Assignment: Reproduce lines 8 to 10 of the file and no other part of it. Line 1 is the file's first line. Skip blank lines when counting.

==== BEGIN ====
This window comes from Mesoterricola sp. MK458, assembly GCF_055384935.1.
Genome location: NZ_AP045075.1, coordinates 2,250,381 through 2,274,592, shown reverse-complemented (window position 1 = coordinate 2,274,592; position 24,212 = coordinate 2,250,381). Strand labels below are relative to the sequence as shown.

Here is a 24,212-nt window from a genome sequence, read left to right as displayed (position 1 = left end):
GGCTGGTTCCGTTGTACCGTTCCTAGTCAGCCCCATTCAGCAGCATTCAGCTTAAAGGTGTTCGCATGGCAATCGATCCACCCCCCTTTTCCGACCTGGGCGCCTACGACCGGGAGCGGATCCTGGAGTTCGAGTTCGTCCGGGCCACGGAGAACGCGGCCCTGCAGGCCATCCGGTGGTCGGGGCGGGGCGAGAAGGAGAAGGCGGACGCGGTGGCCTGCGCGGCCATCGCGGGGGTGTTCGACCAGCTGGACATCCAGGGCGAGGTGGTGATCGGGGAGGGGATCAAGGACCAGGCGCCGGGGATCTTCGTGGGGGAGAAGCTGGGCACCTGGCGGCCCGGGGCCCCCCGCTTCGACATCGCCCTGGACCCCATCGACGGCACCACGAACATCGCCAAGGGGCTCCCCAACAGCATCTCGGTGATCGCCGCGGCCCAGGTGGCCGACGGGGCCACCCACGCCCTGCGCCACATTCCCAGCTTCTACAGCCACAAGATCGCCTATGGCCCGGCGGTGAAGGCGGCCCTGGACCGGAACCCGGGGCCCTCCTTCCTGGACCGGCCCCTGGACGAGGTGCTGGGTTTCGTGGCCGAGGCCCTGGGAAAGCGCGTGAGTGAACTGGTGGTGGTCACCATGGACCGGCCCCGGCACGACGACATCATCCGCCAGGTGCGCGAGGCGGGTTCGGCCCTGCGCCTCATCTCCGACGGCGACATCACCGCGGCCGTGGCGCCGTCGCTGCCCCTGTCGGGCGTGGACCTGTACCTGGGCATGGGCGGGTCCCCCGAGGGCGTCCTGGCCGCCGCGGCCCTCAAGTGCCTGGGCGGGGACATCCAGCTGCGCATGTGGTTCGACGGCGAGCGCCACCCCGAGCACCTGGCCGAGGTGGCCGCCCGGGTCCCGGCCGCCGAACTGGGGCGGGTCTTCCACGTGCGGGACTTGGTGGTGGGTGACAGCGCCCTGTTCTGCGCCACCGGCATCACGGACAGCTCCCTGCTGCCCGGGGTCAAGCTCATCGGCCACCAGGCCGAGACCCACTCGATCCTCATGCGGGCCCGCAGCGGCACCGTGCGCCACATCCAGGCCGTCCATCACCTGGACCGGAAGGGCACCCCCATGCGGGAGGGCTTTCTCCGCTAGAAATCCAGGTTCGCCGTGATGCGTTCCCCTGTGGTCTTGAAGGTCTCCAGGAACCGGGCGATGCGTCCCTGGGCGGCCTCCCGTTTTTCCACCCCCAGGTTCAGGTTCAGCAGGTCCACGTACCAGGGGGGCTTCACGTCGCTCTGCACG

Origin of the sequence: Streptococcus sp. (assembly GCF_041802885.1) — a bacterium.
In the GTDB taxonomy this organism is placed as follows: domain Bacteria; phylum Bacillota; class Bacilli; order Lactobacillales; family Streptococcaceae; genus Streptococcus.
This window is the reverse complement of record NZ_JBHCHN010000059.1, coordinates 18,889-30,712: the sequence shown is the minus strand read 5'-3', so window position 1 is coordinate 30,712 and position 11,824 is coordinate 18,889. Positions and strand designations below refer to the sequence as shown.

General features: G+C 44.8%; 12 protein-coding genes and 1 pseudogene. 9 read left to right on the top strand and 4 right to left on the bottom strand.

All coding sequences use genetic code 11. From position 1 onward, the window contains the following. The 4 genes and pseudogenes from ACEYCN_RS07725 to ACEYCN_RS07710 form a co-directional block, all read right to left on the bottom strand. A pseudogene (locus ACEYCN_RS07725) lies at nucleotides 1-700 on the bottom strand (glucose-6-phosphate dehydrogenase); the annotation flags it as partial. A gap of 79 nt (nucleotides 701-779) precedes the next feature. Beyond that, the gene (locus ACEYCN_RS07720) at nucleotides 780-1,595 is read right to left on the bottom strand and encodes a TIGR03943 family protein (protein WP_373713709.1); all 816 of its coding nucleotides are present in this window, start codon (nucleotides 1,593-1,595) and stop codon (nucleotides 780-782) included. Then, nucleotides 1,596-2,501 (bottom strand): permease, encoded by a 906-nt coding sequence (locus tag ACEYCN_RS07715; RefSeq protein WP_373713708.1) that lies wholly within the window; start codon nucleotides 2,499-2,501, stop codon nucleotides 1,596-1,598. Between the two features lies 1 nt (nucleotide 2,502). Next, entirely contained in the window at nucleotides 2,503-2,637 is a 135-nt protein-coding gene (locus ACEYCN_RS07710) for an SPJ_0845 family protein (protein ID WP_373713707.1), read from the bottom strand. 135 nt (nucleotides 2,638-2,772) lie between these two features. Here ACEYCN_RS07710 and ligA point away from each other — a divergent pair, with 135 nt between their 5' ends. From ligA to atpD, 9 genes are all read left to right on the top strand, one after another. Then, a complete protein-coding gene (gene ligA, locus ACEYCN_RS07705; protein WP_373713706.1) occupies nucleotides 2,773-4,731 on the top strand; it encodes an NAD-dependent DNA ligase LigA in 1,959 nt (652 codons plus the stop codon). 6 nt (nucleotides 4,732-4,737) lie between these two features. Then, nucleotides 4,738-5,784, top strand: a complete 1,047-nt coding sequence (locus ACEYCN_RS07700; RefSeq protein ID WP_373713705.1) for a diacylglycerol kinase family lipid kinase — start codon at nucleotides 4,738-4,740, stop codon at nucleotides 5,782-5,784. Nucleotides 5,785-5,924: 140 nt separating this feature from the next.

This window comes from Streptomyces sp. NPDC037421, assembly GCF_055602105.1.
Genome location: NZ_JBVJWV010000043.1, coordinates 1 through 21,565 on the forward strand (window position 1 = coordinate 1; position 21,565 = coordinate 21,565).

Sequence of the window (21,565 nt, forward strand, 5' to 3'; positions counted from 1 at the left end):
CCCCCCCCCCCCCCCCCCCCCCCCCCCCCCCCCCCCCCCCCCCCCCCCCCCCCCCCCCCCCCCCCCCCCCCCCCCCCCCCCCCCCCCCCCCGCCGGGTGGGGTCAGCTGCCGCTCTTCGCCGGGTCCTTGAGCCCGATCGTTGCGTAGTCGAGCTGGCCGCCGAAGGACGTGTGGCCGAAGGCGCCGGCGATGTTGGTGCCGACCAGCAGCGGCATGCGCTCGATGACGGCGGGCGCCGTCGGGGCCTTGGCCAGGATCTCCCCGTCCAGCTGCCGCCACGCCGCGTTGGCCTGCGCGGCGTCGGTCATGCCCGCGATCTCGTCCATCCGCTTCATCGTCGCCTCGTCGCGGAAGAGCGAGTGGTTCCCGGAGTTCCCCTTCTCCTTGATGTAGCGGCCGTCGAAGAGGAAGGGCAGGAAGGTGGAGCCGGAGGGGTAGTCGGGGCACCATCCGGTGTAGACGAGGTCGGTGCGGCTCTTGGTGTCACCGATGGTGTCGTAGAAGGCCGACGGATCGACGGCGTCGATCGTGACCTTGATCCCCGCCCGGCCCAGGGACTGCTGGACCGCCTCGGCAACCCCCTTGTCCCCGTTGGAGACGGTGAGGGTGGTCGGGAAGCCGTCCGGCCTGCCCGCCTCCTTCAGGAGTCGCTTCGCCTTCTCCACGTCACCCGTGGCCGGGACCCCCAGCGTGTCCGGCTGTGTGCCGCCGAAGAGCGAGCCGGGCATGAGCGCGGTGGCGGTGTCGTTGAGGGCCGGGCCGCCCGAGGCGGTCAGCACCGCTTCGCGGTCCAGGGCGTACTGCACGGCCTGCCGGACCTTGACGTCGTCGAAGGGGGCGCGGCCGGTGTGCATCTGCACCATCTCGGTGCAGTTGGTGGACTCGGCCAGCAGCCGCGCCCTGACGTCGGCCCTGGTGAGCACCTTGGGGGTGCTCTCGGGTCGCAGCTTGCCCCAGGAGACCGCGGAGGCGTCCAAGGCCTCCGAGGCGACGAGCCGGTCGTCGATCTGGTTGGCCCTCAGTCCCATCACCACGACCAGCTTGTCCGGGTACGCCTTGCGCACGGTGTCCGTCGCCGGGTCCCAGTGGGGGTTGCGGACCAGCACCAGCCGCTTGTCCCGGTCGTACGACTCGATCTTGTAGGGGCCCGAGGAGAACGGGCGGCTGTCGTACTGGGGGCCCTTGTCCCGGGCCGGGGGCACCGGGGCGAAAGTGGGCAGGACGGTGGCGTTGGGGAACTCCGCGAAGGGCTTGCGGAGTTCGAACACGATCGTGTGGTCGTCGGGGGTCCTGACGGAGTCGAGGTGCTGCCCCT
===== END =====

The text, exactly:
General features: G+C 44.8%; 12 protein-coding genes and 1 pseudogene. 9 read left to right on the top strand and 4 right to left on the bottom strand.

All coding sequences use genetic code 11. From position 1 onward, the window contains the following. The 4 genes and pseudogenes from ACEYCN_RS07725 to ACEYCN_RS07710 form a co-directional block, all read right to left on the bottom strand. A pseudogene (locus ACEYCN_RS07725) lies at nucleotides 1-700 on the bottom strand (glucose-6-phosphate dehydrogenase); the annotation flags it as partial. A gap of 79 nt (nucleotides 701-779) precedes the next feature. Beyond that, the gene (locus ACEYCN_RS07720) at nucleotides 780-1,595 is read right to left on the bottom strand and encodes a TIGR03943 family protein (protein WP_373713709.1); all 816 of its coding nucleotides are present in this window, start codon (nucleotides 1,593-1,595) and stop codon (nucleotides 780-782) included. Then, nucleotides 1,596-2,501 (bottom strand): permease, encoded by a 906-nt coding sequence (locus tag ACEYCN_RS07715; RefSeq protein WP_373713708.1) that lies wholly within the window; start codon nucleotides 2,499-2,501, stop codon nucleotides 1,596-1,598. Between the two features lies 1 nt (nucleotide 2,502). Next, entirely contained in the window at nucleotides 2,503-2,637 is a 135-nt protein-coding gene (locus ACEYCN_RS07710) for an SPJ_0845 family protein (protein ID WP_373713707.1), read from the bottom strand. 135 nt (nucleotides 2,638-2,772) lie between these two features. Here ACEYCN_RS07710 and ligA point away from each other — a divergent pair, with 135 nt between their 5' ends. From ligA to atpD, 9 genes are all read left to right on the top strand, one after another. Then, a complete protein-coding gene (gene ligA, locus ACEYCN_RS07705; protein WP_373713706.1) occupies nucleotides 2,773-4,731 on the top strand; it encodes an NAD-dependent DNA ligase LigA in 1,959 nt (652 codons plus the stop codon). 6 nt (nucleotides 4,732-4,737) lie between these two features. Then, nucleotides 4,738-5,784, top strand: a complete 1,047-nt coding sequence (locus ACEYCN_RS07700; RefSeq protein ID WP_373713705.1) for a diacylglycerol kinase family lipid kinase — start codon at nucleotides 4,738-4,740, stop codon at nucleotides 5,782-5,784. Nucleotides 5,785-5,924: 140 nt separating this feature from the next.

This window comes from Streptomyces sp. NPDC037421, assembly GCF_055602105.1.